Jess McAllen writes about a recent story on mental health issues in the teaching profession – troubling, but not for the reasons its author thought.
When I applied for a job at Fairfax in 2014 I was faced with the question that all people with mental health conditions dread.
“Journalism can be a stressful environment,” the application form stated. “Do you have any physical or mental condition that could affect your job?”
I spent a good 48 hours deliberating about stating mine. It’s quite an existential question, especially if your diagnosis is still up in the air. Isn’t everyone a bit mentally ill anyway? What is normal? What is life? Ah.
Friends told me about times they opened up about their mental health conditions only to be stigmatised, ostracised and have it come back to haunt them for irrelevant reasons.
A former journalism tutor and mentor emailed back to my panicked query about whether it would be stupid to be honest. The polite version of his candid response was that if you removed all the neurotics from the nation’s newsrooms there would be no one left.
On Sunday, Stuff.co.nz ran a piece Nearly 100 Mentally-ill Teachers Investigated by the Education Council in the Past Six Years.
I would like to assume the reporter is a kind person who was probably under the pressure of deadlines and perhaps doesn’t have much knowledge about mental health stigma. Trying to pump out five stories a day while investigating the big stuff you really care about on the side is an inevitable part of modern journalism – and one that most critics don’t take into account when dissing clickbait content. But the story is harmful and the potential flow-on effect is huge. After reading it my heart sank and I wasn’t sure I could even get the words together to explain why I felt so let down.
Now there’s a bunch of people who’ve read that article, including teaching college graduates, and they have just been handed a solid reason to not declare they have a mental illness when they apply for a teaching job.
Before people hate on Stuff, consider they have been doing amazing work around their Faces of Innocents project and Ashleigh Stewart did an in-depth series of stories on mental health recently that had a positive impact on the Christchurch community. The reporter of this story is probably an all good dude and mental health can be a tricky thing to report on.
“Since 2009, 99 teachers referred for investigation by the Education Council over concerns about their practice were found to have a range of disorders,” stated the story, “including depression, anxiety, bipolar disorder, substance abuse or addiction, post-traumatic stress disorder, ADHD and Asperger’s syndrome.”
The incidences: notification of a criminal conviction, 32; incompetence, 25; alcohol or drug abuse, 8; aggressive, violent or rough behaviour, 7; harassment or bullying, 2; theft or dishonesty, 4.
None of these things are necessarily related to a mental illness. Sure, someone with bipolar can abuse alcohol – but so can someone without a mental illness. Same goes with a criminal conviction. The incompetence is not always the fault of the mental illness, and while in some cases they may be linked, to equate the two is irresponsible.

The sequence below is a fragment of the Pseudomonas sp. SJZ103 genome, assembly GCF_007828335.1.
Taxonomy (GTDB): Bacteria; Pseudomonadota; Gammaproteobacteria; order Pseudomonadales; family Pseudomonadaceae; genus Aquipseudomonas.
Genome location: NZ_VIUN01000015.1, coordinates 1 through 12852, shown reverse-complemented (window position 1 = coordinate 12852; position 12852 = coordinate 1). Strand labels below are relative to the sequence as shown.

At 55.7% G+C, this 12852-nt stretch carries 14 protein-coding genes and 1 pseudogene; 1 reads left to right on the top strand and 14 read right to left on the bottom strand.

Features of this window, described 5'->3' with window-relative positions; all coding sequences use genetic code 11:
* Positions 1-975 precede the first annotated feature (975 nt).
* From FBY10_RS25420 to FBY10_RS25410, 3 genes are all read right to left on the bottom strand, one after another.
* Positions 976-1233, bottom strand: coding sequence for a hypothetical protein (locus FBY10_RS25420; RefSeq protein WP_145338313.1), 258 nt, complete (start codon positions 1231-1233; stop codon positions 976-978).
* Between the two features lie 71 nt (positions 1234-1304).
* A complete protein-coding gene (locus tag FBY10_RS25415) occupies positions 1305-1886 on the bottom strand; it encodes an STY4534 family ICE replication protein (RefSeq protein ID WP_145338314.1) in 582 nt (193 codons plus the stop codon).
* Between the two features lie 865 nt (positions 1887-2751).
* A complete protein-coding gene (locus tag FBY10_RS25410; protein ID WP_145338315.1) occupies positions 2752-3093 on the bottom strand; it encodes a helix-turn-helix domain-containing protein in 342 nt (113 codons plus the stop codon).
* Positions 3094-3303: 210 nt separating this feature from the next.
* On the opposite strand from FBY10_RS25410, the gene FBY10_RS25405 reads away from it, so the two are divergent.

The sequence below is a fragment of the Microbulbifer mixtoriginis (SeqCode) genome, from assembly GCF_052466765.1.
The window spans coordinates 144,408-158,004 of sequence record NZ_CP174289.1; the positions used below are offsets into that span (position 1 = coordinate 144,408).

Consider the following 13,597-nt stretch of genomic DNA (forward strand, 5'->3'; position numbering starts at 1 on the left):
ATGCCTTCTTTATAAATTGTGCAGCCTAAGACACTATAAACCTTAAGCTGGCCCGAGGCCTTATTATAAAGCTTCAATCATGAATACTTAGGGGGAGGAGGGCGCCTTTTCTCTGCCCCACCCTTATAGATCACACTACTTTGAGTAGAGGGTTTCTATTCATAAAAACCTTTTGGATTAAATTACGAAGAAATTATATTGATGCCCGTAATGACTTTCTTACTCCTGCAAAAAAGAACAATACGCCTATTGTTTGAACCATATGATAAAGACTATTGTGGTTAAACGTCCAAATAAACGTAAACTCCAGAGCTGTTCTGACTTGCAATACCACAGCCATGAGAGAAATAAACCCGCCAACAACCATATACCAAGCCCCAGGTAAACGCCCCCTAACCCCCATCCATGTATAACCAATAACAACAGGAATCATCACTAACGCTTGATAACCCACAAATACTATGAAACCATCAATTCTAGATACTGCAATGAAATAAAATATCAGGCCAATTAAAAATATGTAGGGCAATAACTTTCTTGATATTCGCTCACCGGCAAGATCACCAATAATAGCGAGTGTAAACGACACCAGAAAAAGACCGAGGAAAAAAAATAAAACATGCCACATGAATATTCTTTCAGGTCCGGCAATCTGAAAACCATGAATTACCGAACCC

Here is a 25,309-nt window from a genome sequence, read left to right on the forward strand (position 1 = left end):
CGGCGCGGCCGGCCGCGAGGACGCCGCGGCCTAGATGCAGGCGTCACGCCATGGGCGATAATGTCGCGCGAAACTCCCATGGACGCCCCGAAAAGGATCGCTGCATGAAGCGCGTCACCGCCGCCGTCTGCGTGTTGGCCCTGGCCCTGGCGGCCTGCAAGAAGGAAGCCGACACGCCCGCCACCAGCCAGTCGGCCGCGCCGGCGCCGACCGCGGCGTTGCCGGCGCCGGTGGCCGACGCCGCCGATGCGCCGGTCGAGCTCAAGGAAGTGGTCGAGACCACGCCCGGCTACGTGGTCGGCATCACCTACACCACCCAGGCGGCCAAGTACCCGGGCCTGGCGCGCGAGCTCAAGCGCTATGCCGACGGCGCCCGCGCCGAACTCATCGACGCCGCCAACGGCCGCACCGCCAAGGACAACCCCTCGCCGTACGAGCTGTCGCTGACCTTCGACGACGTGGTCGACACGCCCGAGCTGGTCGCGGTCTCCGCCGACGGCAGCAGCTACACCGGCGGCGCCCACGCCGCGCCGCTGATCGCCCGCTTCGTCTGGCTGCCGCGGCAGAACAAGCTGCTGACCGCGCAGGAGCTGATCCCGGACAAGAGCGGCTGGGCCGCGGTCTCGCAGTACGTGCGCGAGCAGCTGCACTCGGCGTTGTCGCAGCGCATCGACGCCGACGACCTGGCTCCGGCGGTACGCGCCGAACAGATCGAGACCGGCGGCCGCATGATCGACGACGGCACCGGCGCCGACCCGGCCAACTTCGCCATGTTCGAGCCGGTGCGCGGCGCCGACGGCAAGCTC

Six paragraphs in, we find out this figure came from the list of 100,000 registered teachers. Over six years. Not once in the story are we given the total number of teachers who were investigated – a critical piece of information in helping determine whether there really is a problem here.
Nor can we compare it to the number of teachers who are mentally ill but coping damn well and using their experiences to help other kids at school – a place rampant with bullying and pressure that results in inevitable stress for young people. The most recent suicide statistics show 150 youth took their own lives in 2012.
Teachers like my year 10 English teacher who sent me a card when I started taking anti-depressants saying that she, too, took them and I would get through. What a light in a time of darkness that was.
And of those 99 teachers, four had their registration cancelled, one was suspended and six others had conditions of work enforced “including further training or medical treatment”.
That’s 11 teachers who were reprimanded – seven other investigations are yet to be completed – over a six year period. Doesn’t seem like a lot out of a pool of 100,000.
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Putting aside the fact someone thought it was interesting and not at all strange to ask for records of mentally ill teacher complaints under the Official Information Act, basic tenets of journalism have not been met here.
At the very bottom of the story we see the largest amount of “incidents” from the mentally ill teachers occurred in 2010 (25). The lowest number of “incidents” occurred last year where there were just four. So the trend runs down.
This year there have been 14. That’s 14 incidents that may or may not be related to mental illness in the past year – and we still don’t know how many incidents there have been in total because the author decided that not to be relevant to the story?
As a journalist I sympathise. Nothing is worse than thinking you are getting a juicy story before having it fall flat. Sometimes you just have to let the story go. Or, better yet, analyse why you thought there was a story there to begin with.
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